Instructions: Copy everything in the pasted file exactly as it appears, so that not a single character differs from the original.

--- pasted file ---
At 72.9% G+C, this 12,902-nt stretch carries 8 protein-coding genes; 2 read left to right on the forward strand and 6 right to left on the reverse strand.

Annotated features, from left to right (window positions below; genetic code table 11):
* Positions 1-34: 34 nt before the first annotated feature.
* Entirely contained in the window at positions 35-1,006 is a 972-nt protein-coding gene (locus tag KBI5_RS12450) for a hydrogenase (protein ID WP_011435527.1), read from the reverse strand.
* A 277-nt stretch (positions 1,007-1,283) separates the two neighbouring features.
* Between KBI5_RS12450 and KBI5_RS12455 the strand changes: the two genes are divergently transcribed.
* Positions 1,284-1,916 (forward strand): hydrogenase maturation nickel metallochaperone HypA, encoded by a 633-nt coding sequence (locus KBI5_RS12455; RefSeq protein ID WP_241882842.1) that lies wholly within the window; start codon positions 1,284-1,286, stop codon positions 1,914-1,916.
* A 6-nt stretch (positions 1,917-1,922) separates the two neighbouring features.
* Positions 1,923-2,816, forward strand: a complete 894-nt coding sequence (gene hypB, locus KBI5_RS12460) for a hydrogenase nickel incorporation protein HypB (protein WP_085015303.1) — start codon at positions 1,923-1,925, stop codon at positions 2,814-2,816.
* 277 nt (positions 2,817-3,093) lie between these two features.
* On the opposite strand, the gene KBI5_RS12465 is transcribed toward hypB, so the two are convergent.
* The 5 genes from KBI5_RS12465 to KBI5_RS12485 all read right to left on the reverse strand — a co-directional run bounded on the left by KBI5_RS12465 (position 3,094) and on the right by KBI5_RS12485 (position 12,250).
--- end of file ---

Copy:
At 72.9% G+C, this 12,902-nt stretch carries 8 protein-coding genes; 2 read left to right on the forward strand and 6 right to left on the reverse strand.

Annotated features, from left to right (window positions below; genetic code table 11):
* Positions 1-34: 34 nt before the first annotated feature.
* Entirely contained in the window at positions 35-1,006 is a 972-nt protein-coding gene (locus tag KBI5_RS12450) for a hydrogenase (protein ID WP_011435527.1), read from the reverse strand.
* A 277-nt stretch (positions 1,007-1,283) separates the two neighbouring features.
* Between KBI5_RS12450 and KBI5_RS12455 the strand changes: the two genes are divergently transcribed.
* Positions 1,284-1,916 (forward strand): hydrogenase maturation nickel metallochaperone HypA, encoded by a 633-nt coding sequence (locus KBI5_RS12455; RefSeq protein ID WP_241882842.1) that lies wholly within the window; start codon positions 1,284-1,286, stop codon positions 1,914-1,916.
* A 6-nt stretch (positions 1,917-1,922) separates the two neighbouring features.
* Positions 1,923-2,816, forward strand: a complete 894-nt coding sequence (gene hypB, locus KBI5_RS12460) for a hydrogenase nickel incorporation protein HypB (protein WP_085015303.1) — start codon at positions 1,923-1,925, stop codon at positions 2,814-2,816.
* 277 nt (positions 2,817-3,093) lie between these two features.
* On the opposite strand, the gene KBI5_RS12465 is transcribed toward hypB, so the two are convergent.
* The 5 genes from KBI5_RS12465 to KBI5_RS12485 all read right to left on the reverse strand — a co-directional run bounded on the left by KBI5_RS12465 (position 3,094) and on the right by KBI5_RS12485 (position 12,250).